Burma, already one of the world's poorest nations, recently saw a ninefold increase in the price of oil and a 40% increase in the price of rice, which made the incompetent and power-hungry junta fearful of any popular uprising, hence even monks were not spared from the brutality as they struggle to cling on to power. Such clinging and lust for power are invariably destructive and the cause of untold sufferings.

Under such extreme conditions, it’s impossible for the people of Burma to practice the Dhamma, let alone maintain a calm and serene mind. Therefore, the monks out of deep compassion for all those suffering in Burma, decided to take part in a peaceful protest with the hope that the military junta would do something to alleviate the suffering and improve the welfare of all Burmese citizens. By doing so, the holy Sangha, as the protector of the noble Dhamma, now lies completely brutalized and shattered by the oppressive and inhuman regime in Burma.

If you happened to read this, please try to:

1. Say a prayer or send your good thoughts to people and monks in Burma who are suffering now.

2. See what you can do HERE.

I leave you to ponder over these two quotes:

The only thing necessary for the triumph of evil is for good men to do nothing – Edmund Burke.
(This happens to be my Karate grandmaster Vince Morris sensei's favorite quote)

There are times when we are powerless to prevent injustice, but there must never be a time when we fail to protest - Elie Wiesel.
(Let's take protest in this context to include active compassionate action: saying a prayer or good thoughts, sharing the news regarding Burma, donating to the people of Burma, appealing to the UN and your government to help the people of Burma and etc.)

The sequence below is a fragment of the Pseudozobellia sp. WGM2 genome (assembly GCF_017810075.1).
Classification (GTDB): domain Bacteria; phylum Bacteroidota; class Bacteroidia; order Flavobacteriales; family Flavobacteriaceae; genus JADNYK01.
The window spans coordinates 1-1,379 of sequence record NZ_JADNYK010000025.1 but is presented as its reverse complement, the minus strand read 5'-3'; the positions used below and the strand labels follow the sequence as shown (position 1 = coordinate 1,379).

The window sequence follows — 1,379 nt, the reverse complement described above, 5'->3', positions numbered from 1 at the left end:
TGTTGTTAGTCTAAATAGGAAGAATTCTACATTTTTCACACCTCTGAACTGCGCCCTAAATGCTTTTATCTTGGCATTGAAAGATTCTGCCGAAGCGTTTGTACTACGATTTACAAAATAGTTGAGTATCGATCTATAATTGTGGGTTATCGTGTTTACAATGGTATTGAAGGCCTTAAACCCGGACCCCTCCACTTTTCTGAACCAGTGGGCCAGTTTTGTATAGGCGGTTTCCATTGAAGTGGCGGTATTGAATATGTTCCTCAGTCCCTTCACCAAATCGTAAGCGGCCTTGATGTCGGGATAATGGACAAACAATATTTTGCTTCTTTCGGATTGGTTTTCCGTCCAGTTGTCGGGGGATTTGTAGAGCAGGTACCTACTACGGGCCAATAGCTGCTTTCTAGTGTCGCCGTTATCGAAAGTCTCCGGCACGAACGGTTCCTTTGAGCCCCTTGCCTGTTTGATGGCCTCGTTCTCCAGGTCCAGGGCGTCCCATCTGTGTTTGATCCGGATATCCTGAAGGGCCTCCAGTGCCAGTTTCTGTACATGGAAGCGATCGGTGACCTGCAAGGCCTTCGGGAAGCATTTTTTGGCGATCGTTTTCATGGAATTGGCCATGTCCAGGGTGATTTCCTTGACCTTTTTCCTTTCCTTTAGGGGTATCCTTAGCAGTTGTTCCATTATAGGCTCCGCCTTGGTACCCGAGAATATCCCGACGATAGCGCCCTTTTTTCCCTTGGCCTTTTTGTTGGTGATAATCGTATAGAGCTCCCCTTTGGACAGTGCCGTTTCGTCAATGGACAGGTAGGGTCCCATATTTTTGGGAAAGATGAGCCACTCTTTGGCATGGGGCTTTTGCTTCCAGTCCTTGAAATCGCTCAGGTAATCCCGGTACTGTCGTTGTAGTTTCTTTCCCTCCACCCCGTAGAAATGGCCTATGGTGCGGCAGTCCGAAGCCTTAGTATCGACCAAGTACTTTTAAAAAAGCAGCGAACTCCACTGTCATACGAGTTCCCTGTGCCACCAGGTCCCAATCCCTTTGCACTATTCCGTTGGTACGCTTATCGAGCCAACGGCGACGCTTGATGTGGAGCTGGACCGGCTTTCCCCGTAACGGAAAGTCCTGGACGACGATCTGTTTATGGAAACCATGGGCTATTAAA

Free Burma! Free Myanmar! Support the Saffron Revolution!

Friday, October 12, 2007

Organs donation

Been mulling over this since 2001. It was Susan who first shared with me the idea of donating organs upon death, having pledge her organs sometime ago. Discovering Buddhism led me to deeper thoughts of this matter.

The Star report on the successful second transplant for heart patient Tee Hui Yi is both touching and eye-opening. Touching because the parents of a young mechanic who died in an accident put aside their grief for what must be a shocking loss to consent to donating their son organs.

Eye-opening when I read more than 100,000 Malaysians have pledged their organs but in reality only 25 have donated their organs to save lives, mainly because many families or next of kin do not agree to the organ donation. Tee Hui Yi can be considered extremely lucky to have found 2 suitable donors within a span of just 24 hours after the body rejected the first transplant. I see it as her good kamma from her past merits ripening at the right time.

It took a team of more than 14 specialists and senior nurses from IJN (Institut Jantung Negara) two grueling days performing the two transplants on Hui Yi. So much effort just to save one person. This truly illustrates the dedication and commitment of doctors to save lives, and shows just how precious human life is. It's so easy to take away a life, but so difficult to save one. May we all learn to live peacefully without enmity and violence.

I'll try to spend more time to deeply consider donating my own organs. Read here for more info on organs donation. Susan, if you are reading this, thanks for sharing.